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Women are still being told to hold themselves back for fear of injuring a man’s ego.
Stripped down, it’s the same disheartening message women have been taught for millennia.
She’s just closed the biggest deal of her career, and she's walking on air, bursting with excitement. She's feeling fierce and powerful, but "fierce" and "powerful" don't feel feminine. So Susan tells Jim about her success, but downplays it, substituting "fierce and powerful" with "fun, charming, and unintimidating." Not surprisingly, the date falls flat.
She can't wait to share her success with Jim, but then she remembers the dating advice she's heard again and again: "If you're not in touch with your femininity, you won't be able to attract guys. So, soften up, or run the risk of failure in love." Susan is torn between two worlds. Awkwardness, the clay-footed compromise between impulse and inhibition, takes over, and neither Jim nor Susan can find the easy connection they felt in the past.
It holds us back from our ability to love authentically.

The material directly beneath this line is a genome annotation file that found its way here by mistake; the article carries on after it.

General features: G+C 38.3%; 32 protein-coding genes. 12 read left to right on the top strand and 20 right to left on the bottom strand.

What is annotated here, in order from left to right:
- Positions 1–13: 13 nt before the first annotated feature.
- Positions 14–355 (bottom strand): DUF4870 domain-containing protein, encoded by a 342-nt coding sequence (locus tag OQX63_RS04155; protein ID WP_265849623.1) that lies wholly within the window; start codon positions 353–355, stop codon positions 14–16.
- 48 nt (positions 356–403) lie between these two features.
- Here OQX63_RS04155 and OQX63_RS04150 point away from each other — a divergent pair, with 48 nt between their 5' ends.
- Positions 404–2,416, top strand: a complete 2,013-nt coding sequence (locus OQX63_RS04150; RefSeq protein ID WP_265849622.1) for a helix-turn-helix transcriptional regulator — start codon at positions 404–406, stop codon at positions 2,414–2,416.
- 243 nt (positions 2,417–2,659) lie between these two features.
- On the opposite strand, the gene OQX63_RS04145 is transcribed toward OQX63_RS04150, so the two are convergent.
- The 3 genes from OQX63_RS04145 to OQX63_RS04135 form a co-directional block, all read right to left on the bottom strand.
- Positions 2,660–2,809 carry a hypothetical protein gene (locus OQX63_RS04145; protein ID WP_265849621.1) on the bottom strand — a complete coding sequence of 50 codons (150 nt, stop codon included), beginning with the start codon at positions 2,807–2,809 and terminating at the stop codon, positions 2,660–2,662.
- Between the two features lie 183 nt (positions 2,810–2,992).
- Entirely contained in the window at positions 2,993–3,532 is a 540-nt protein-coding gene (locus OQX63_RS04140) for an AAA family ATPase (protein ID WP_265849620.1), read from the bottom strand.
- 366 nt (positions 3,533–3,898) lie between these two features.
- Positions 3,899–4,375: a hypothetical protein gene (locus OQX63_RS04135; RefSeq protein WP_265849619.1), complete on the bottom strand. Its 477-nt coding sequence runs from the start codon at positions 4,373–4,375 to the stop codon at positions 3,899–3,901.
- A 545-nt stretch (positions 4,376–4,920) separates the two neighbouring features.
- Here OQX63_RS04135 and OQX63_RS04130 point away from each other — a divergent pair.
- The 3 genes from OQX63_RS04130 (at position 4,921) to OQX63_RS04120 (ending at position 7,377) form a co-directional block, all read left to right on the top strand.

If we're single, it keeps us choosing the wrong partners.
Second, there's wisdom in the advice to get out of work-mode before a date, but isn't that job, not just the woman's?
Which is why researchers who study gender roles use terms that are not based on biology: "Instrumental" traits include assertiveness, decisiveness, independence, dominance, and ambition.Truly, in the matter of personality and romantic love, there is someone for everyone.With all this in mind, let's re-imagine Susan's date with Jim — through two different scenarios.Scenario 1: Susan lets herself share her full excitement with Jim."This is who I am, and who I want to be," she decides, "and if that makes him uncomfortable, then I'm dating the wrong guy." Jim is awkward.